After a showing of the new documentary The Unknown Known at the Angelika the other day, I shuffled out behind an older couple. He was white-haired and radiating dissatisfaction. And she was saying she'd enjoyed the movie. Former Defense Secretary Donald Rumsfeld had not come off all that bad, she said.
In his latest film, Tabloid, documentary filmmaker Errol Morris revisits a bizarre story that dominated the British rags 30 years ago. It was a simpler time. Voicemail hadn't yet been invented, so there was nothing to hack. Our heroine, Joyce McKinney, was a busty former Miss Wyoming with an I.Q. of 168. Living then in L.A., McKinney hired a pilot, a private detective, and several musclebound bodyguards, and set off to England to rescue the runaway fiance she was convinced had been brainwashed by the Mormon Church.
Laura Linney turns 46 today. Actress Jennifer Jason Leigh is turning 48. Retired New York Times publisher Arthur Ochs Sulzberger Sr. is 84. Writer/director Christopher Guest is turning 62. Baseball legend Hank Aaron is 76. Movie director Michael Mann is turning 67. Documentarian Errol Morris is 62. Michigan's governor, Jennifer Granholm, turns 51. Videogame pioneer Nolan Bushnell is 67. Former SNL stars Chris Parnell and Tim Meadows are turning 43 and 49, respectively. And Mr. Bobby Brown turns 41 today. A few people celebrating birthdays this weekend are below.
Jennifer Jason Leigh turns 47 today. Sulzberger family patriarch and former Times publisher Arthur Ochs Sulzberger Sr. is 83. Former Morgan Stanley co-president Bob Scully is 59. Actress Laura Linney is turning 45. Writer/director Christopher Guest is 61. Baseball legend Hank Aaron is turning 75. Film director Michael Mann is 66. Oscar-winning documentarian Errol Morris is 61. Bobby Brown is turning 40. And two former SNL stars are celebrating today: Chris Parnell is 42 and Tim Meadows is 48.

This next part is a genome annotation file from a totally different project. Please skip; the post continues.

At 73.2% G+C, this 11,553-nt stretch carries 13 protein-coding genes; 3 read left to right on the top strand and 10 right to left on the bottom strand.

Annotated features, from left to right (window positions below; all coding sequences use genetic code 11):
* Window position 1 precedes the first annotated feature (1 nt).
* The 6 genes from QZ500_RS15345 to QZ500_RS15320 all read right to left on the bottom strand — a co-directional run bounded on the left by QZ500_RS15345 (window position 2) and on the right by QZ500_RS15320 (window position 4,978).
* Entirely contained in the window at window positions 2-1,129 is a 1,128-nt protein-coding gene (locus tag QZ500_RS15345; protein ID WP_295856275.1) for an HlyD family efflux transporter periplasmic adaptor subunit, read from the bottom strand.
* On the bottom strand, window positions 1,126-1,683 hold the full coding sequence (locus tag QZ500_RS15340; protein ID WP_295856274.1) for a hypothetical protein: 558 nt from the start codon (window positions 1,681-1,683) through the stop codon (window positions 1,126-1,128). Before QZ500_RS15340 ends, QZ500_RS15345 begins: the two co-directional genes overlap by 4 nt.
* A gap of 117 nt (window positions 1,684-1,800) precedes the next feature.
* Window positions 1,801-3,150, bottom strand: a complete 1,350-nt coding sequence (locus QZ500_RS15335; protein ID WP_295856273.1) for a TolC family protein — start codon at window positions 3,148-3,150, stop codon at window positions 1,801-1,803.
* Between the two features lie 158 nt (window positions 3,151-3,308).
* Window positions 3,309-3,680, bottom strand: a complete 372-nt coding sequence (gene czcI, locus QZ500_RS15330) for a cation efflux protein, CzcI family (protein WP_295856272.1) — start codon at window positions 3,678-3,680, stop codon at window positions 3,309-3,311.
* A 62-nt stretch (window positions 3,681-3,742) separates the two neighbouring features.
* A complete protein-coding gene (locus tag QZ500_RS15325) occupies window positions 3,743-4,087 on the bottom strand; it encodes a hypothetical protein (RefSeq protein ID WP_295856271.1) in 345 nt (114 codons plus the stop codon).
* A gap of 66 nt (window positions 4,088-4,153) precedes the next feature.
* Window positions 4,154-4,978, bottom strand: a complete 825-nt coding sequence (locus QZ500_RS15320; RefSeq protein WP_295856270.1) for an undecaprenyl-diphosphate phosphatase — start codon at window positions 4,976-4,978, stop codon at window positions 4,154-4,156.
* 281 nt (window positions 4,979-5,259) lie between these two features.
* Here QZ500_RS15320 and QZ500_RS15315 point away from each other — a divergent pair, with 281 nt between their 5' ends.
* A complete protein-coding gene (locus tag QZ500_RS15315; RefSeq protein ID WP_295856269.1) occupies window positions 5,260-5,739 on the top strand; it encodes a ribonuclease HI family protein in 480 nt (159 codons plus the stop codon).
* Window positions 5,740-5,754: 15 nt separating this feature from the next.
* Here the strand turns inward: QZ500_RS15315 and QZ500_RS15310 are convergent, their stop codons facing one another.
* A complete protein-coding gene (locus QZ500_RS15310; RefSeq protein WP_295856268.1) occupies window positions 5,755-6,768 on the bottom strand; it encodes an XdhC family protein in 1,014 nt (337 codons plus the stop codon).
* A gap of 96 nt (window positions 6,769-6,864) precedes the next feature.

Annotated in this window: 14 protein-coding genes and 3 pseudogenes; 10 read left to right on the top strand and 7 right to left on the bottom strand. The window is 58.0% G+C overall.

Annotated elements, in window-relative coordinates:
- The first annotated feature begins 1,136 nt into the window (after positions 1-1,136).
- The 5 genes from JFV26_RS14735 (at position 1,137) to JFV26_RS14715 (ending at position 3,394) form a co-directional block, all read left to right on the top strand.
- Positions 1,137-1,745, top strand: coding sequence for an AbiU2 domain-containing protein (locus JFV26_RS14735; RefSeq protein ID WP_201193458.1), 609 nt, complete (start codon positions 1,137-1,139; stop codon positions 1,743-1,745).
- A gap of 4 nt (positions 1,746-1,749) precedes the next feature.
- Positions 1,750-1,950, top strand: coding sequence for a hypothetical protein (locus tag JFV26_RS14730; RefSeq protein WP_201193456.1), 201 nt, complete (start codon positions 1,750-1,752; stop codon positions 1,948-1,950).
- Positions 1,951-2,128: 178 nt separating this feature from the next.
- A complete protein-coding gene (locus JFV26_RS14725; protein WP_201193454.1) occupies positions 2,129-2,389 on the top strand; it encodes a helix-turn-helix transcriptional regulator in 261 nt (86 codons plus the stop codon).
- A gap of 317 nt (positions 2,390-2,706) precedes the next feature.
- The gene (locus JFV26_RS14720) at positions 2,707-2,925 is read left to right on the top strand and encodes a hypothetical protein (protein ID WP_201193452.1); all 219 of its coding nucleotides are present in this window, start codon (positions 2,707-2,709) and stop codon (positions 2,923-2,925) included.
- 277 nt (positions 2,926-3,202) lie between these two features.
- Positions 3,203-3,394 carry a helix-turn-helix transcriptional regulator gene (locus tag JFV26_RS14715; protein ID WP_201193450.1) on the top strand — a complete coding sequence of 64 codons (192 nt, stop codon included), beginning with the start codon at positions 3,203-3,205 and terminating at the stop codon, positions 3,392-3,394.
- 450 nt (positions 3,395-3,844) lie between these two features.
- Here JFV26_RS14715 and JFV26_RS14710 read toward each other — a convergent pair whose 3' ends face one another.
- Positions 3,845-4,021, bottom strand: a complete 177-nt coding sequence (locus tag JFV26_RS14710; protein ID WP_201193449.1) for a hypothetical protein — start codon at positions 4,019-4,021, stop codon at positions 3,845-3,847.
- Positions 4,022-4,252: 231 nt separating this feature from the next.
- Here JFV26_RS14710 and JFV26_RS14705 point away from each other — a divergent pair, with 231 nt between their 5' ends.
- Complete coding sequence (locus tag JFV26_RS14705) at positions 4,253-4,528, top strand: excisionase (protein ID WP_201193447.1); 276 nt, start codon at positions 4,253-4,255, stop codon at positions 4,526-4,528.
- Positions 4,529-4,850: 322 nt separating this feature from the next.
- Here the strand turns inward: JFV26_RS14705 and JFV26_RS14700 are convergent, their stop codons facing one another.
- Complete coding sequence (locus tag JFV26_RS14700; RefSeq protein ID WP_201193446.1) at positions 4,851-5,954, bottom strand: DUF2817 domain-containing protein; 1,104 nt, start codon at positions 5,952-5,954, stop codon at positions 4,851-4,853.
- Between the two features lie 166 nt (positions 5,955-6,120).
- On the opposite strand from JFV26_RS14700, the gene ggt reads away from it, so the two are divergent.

The lauded, mishandled film Roman Polanski: Wanted and Desired saw its high Oscar hopes perish Monday when the Academy announced its shortlist of candidates for this year's Best Documentary Feature prize. It joined other conspicuous snubs including the year's top-grossing doc Religulous and the follow-up doc from last year's winner Alex Gibney. But there's a bit of extra sting afflicting Wanted and Desired, which compellingly challenged Polanski's 1978 rape conviction and eventual exile in Paris and was a Sundance darling before HBO acquired it for broadcast last summer. As you might recall, that could have gone better — both then and now.The network's attempt to qualify the film for Oscar consideration — by burying it for a week in the farthest reaches of L.A. and Manhattan — denied it the "true release" Academy voters are fond of; a later theatrical run grossed less than $60,000 and hastened its fade from Oscar consideration. Religulous pulled the same stunt prior to premiering at Toronto in September; it fared better with Lionsgate behind it, earning $12.5 million since its release Oct. 1. But that's about all the gold it'll get. On the bright side, Werner Herzog is a step closer to his first Oscar nomination; the Bavarian maverick was shortlisted for his quirky Antarctic adventure Encounters at the End of the World. Any fan of his jilted 2005 classic Grizzly Man will agree justice delayed remains justice denied, but every bit helps. He'll face old pal and '04 winner Errol Morris, whose Iraq doc Standard Operating Procedure was shortlisted as well and whose vying against Herzog for an Oscar is itself the surreal, cerebral stuff of a feature-length doc in the making. Or at least we hope so; those guys film everything.
We liked Errol Morris's new film Standard Operating Procedure just fine, and we hope he's right about his Abu Ghraib exploration's chances to buck the persistent Iraq-film box-office curse. We can't say, however, we're as eager to see it popularize the trend in Oscar-Winning Documentarians Paying For Interviews — a surprising and fairly icky career pattern Morris revealed at an SOP screening last week.
Defamer bumped into Oscar-winner Errol Morris last night at a special screening of his new film Standard Operating Procedure, a harrowing, exhaustive exploration of the scandal and aftermath of the torture photos taken at Abu Ghraib. After drawing Morris's attention with the tray of delicious hors d'oeuvres we were serving as part of our second job, we managed to corner him into a few quick comments about the prospects for his documentary in an increasingly inhospitable era for movies about the Iraq War.